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Meet an Internet Shamer and the Person He Publicly Shamed

Is public shaming an effective way to change behavior? We interview someone who has been shamed and his shamer to find out.

Photo Credit: Words


When it comes to holding private people accountable for their hurtful behaviors, online public shaming has become the way Internet users attempt to obtain justice. The recent phenomenon has inspired a variety of vigilantism, from women fighting back against bad relationship behavior to heavier people taking on size-ist comments. Even some restaurants have begun posting the names of people who break reservations on their social media pages. 

This public shaming trend has sparked a debate on whether or not it is effective in changing behavior. And so, while many media outlets and bloggers have speculated about its value, few—if any—have spoken to someone who’s actually been publicly shamed. 

Meet the Publicly Shamed

Michael was one of the people publicly shamed on a blog called Public Shaming for tweeting the following after the Boston Marathon bombing:

Michael told AlterNet that he was shocked to see his tweet on the blog after his friend pointed it out. However, he said he wasn’t embarrassed by what he tweeted.

“I stand by my tweets. … They were inappropriate, but I still stand by it,” Michael said. “Say the whole sand monkey thing was racist, and it was. But first of all, responding like two or three hours after an eight-year-old gets killed, obviously I might be in the mood to be a little bit disrespectful. If you look at my other tweets, I don’t say a word about race. I have friends of all different races. But because my brother was running in that Boston Marathon — he finished before the attack — I was obviously passionate about it. I was so pissed off that I just had to tell it like it was.”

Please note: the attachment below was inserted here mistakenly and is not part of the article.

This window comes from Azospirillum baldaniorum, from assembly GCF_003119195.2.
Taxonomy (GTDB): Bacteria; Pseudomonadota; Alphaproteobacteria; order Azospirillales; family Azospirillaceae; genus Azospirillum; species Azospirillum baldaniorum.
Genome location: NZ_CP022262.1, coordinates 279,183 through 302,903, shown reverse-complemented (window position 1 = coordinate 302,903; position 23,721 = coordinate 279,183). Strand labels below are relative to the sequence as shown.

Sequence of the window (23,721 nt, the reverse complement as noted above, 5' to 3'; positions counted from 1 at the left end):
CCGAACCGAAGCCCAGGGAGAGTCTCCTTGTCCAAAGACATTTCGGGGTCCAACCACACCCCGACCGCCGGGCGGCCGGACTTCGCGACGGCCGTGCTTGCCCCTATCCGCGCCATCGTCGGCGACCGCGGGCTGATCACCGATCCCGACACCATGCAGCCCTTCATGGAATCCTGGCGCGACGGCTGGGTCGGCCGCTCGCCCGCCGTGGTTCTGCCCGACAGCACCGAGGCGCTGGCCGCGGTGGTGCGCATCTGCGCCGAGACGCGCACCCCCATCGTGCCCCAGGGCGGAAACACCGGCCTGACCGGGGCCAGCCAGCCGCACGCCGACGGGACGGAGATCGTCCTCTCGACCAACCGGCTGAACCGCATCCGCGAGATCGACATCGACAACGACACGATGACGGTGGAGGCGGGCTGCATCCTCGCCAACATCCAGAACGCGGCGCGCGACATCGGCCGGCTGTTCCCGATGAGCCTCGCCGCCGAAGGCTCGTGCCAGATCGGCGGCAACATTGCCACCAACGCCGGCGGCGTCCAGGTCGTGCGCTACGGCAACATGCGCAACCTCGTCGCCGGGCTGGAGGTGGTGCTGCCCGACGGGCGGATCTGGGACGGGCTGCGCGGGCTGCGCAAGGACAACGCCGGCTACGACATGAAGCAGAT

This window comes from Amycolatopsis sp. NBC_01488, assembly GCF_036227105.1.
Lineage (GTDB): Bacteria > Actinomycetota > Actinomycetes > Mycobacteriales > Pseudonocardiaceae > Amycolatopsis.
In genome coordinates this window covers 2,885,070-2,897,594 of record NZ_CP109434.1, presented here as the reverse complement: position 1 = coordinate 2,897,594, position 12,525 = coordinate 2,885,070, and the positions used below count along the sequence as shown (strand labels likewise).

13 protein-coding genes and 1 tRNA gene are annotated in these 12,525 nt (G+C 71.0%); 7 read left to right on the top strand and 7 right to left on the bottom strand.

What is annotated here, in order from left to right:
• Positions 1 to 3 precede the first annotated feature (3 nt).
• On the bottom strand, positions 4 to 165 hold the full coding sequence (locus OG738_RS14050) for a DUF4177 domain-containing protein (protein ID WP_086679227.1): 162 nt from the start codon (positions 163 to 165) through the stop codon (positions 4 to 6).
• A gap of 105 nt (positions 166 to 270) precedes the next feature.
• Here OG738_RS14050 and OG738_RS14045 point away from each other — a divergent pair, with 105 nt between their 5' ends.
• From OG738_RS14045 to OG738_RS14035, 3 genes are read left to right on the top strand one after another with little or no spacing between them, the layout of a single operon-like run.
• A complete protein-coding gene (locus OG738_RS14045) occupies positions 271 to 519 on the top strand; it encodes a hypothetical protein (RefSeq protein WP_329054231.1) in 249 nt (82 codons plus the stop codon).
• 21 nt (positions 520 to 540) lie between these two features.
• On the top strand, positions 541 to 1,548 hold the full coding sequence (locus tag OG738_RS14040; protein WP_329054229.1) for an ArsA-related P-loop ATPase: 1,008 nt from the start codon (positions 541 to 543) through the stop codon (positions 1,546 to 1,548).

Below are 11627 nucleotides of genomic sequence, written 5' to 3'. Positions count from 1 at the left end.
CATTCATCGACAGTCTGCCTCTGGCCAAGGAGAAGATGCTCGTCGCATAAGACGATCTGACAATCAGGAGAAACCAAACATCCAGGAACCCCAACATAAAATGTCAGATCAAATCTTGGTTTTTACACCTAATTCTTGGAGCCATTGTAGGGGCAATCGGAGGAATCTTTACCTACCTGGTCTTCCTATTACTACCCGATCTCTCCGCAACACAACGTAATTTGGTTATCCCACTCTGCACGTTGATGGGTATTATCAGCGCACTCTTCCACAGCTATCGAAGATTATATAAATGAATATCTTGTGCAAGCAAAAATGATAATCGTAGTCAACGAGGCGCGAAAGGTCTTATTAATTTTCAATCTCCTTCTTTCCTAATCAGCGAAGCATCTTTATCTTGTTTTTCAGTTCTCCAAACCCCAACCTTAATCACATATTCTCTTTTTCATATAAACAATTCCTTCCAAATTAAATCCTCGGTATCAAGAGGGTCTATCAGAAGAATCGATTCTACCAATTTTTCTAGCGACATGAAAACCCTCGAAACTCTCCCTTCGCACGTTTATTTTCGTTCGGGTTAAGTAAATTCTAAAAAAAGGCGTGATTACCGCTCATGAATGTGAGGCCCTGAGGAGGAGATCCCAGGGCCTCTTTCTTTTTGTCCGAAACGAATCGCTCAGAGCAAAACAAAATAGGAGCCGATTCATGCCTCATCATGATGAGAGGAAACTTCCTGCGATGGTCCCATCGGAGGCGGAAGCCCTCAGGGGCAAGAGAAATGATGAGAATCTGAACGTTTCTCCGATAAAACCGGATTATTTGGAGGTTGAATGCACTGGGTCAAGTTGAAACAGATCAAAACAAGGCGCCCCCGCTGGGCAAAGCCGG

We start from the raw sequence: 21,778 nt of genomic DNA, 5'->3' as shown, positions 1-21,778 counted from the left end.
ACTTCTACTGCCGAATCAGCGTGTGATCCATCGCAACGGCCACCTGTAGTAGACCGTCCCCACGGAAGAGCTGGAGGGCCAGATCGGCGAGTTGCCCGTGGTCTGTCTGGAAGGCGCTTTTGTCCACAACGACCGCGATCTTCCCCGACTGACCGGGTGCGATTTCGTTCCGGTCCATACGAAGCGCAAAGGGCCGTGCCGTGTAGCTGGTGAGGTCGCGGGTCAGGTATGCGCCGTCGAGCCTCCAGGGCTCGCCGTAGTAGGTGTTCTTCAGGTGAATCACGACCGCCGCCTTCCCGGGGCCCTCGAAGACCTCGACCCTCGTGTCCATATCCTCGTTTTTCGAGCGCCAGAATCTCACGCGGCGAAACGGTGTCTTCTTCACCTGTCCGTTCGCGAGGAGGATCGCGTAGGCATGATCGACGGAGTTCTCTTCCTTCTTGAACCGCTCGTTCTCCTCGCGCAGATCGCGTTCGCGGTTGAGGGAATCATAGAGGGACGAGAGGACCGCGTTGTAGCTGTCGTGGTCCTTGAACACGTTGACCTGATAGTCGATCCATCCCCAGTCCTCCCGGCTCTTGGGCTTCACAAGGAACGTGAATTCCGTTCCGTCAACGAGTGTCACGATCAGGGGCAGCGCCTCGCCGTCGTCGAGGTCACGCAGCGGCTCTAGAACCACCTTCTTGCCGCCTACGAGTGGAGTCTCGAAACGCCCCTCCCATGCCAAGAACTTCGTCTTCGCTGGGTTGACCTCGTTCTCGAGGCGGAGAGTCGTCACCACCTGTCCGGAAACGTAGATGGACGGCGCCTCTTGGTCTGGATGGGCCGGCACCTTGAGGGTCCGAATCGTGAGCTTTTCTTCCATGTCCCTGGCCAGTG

Michael said he wouldn’t use the offensive term again, not because of being publicly shamed, but rather because he doesn’t typically use racist language to begin with. He said that, in the end, being publicly shamed simply amounted to a barrage of Twitter attacks.

“It wasn’t effective at all because … just random people were tweeting at me saying I’m a racist pig, I’m all this stuff.”

A look on his Twitter page reveals that he was bombarded with Twitter attacks, some of them even suggesting that he should die.  Although unapologetic in his interview, he did apologize for his language several times to Twitter users. The only resemblance of a healthy dialogue to emerge went like this: one user tweeted, “offensive, no?” to which he replied, “I apologize, that tweet was said in the heat of the moment.” To which she replied, “Cool, thanks for that.” Other than that, the attacks on both sides were brutal.

Meet the Public Shamer

For Matt Binder, the creator and editor of the Public Shaming blog, changing the behavior of those he shames is not even his goal.

Binder told AlterNet, “My goal isn’t really to change these people. A post isn’t going to do that. People contacting these people isn’t going to do that.”

Instead, Binder said, he wants to show readers that classist, racist, sexist, homophobic, etc. thoughts are still pervasive throughout our society — so much so that people are even willing to post these thoughts on a public forum.

“It’s more so to let people know these types of things exist—these thoughts, these views. I think a lot of people see things as being changed. They think, ‘When racist times were’ or ‘When sexist times were.’ I mean, yeah, we’ve moved a lot, but, at the same time, there’s still a lot more to go. And if you drop [these issues] now, [they are] only going to stall more.”

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